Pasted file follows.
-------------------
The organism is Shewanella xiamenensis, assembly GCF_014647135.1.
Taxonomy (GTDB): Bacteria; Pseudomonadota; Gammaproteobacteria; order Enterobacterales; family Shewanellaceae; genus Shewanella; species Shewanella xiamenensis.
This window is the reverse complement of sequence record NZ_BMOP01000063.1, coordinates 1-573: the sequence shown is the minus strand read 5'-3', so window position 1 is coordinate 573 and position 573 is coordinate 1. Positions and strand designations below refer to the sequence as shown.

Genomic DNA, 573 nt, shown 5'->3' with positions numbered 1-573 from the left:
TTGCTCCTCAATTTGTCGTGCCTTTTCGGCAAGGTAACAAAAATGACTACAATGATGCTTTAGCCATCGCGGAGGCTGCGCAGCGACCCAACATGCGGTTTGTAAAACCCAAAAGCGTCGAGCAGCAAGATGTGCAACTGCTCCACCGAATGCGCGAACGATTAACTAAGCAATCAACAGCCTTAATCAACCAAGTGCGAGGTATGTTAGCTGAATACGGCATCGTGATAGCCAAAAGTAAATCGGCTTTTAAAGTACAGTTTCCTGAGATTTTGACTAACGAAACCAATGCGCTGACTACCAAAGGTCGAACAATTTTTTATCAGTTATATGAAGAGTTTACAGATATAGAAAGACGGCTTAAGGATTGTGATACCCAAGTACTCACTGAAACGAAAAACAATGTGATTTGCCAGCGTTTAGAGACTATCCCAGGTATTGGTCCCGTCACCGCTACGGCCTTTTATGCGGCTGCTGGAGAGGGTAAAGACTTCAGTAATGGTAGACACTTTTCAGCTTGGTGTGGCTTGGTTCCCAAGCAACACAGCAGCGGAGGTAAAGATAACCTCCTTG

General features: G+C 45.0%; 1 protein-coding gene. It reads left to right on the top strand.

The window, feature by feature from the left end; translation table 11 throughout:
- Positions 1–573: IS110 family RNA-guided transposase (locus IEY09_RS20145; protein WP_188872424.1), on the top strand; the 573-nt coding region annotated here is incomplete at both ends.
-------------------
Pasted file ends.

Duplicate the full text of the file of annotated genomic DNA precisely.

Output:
The organism is Shewanella xiamenensis, assembly GCF_014647135.1.
Taxonomy (GTDB): Bacteria; Pseudomonadota; Gammaproteobacteria; order Enterobacterales; family Shewanellaceae; genus Shewanella; species Shewanella xiamenensis.
This window is the reverse complement of sequence record NZ_BMOP01000063.1, coordinates 1-573: the sequence shown is the minus strand read 5'-3', so window position 1 is coordinate 573 and position 573 is coordinate 1. Positions and strand designations below refer to the sequence as shown.

Genomic DNA, 573 nt, shown 5'->3' with positions numbered 1-573 from the left:
TTGCTCCTCAATTTGTCGTGCCTTTTCGGCAAGGTAACAAAAATGACTACAATGATGCTTTAGCCATCGCGGAGGCTGCGCAGCGACCCAACATGCGGTTTGTAAAACCCAAAAGCGTCGAGCAGCAAGATGTGCAACTGCTCCACCGAATGCGCGAACGATTAACTAAGCAATCAACAGCCTTAATCAACCAAGTGCGAGGTATGTTAGCTGAATACGGCATCGTGATAGCCAAAAGTAAATCGGCTTTTAAAGTACAGTTTCCTGAGATTTTGACTAACGAAACCAATGCGCTGACTACCAAAGGTCGAACAATTTTTTATCAGTTATATGAAGAGTTTACAGATATAGAAAGACGGCTTAAGGATTGTGATACCCAAGTACTCACTGAAACGAAAAACAATGTGATTTGCCAGCGTTTAGAGACTATCCCAGGTATTGGTCCCGTCACCGCTACGGCCTTTTATGCGGCTGCTGGAGAGGGTAAAGACTTCAGTAATGGTAGACACTTTTCAGCTTGGTGTGGCTTGGTTCCCAAGCAACACAGCAGCGGAGGTAAAGATAACCTCCTTG

General features: G+C 45.0%; 1 protein-coding gene. It reads left to right on the top strand.

The window, feature by feature from the left end; translation table 11 throughout:
- Positions 1–573: IS110 family RNA-guided transposase (locus IEY09_RS20145; protein WP_188872424.1), on the top strand; the 573-nt coding region annotated here is incomplete at both ends.